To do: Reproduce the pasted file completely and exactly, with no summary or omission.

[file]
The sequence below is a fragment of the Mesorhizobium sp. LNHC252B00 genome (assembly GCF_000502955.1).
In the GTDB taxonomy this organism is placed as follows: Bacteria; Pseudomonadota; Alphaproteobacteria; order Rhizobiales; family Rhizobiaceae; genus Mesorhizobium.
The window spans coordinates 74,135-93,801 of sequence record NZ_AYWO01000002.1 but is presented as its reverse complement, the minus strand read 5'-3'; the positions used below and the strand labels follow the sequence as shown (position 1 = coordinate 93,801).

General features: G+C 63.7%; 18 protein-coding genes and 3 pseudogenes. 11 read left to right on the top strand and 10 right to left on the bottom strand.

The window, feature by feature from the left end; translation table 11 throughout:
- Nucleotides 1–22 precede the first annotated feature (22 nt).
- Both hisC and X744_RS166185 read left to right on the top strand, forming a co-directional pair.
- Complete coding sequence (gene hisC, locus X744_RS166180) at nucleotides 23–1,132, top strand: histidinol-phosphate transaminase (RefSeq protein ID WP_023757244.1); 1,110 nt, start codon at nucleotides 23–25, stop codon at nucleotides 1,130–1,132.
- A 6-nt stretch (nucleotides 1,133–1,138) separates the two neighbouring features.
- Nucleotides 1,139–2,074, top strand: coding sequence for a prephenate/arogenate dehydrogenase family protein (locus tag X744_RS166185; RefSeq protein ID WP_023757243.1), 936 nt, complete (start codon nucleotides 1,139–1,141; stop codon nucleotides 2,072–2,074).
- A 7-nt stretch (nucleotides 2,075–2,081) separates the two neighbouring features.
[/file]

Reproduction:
The sequence below is a fragment of the Mesorhizobium sp. LNHC252B00 genome (assembly GCF_000502955.1).
In the GTDB taxonomy this organism is placed as follows: Bacteria; Pseudomonadota; Alphaproteobacteria; order Rhizobiales; family Rhizobiaceae; genus Mesorhizobium.
The window spans coordinates 74,135-93,801 of sequence record NZ_AYWO01000002.1 but is presented as its reverse complement, the minus strand read 5'-3'; the positions used below and the strand labels follow the sequence as shown (position 1 = coordinate 93,801).

General features: G+C 63.7%; 18 protein-coding genes and 3 pseudogenes. 11 read left to right on the top strand and 10 right to left on the bottom strand.

The window, feature by feature from the left end; translation table 11 throughout:
- Nucleotides 1–22 precede the first annotated feature (22 nt).
- Both hisC and X744_RS166185 read left to right on the top strand, forming a co-directional pair.
- Complete coding sequence (gene hisC, locus X744_RS166180) at nucleotides 23–1,132, top strand: histidinol-phosphate transaminase (RefSeq protein ID WP_023757244.1); 1,110 nt, start codon at nucleotides 23–25, stop codon at nucleotides 1,130–1,132.
- A 6-nt stretch (nucleotides 1,133–1,138) separates the two neighbouring features.
- Nucleotides 1,139–2,074, top strand: coding sequence for a prephenate/arogenate dehydrogenase family protein (locus tag X744_RS166185; RefSeq protein ID WP_023757243.1), 936 nt, complete (start codon nucleotides 1,139–1,141; stop codon nucleotides 2,072–2,074).
- A 7-nt stretch (nucleotides 2,075–2,081) separates the two neighbouring features.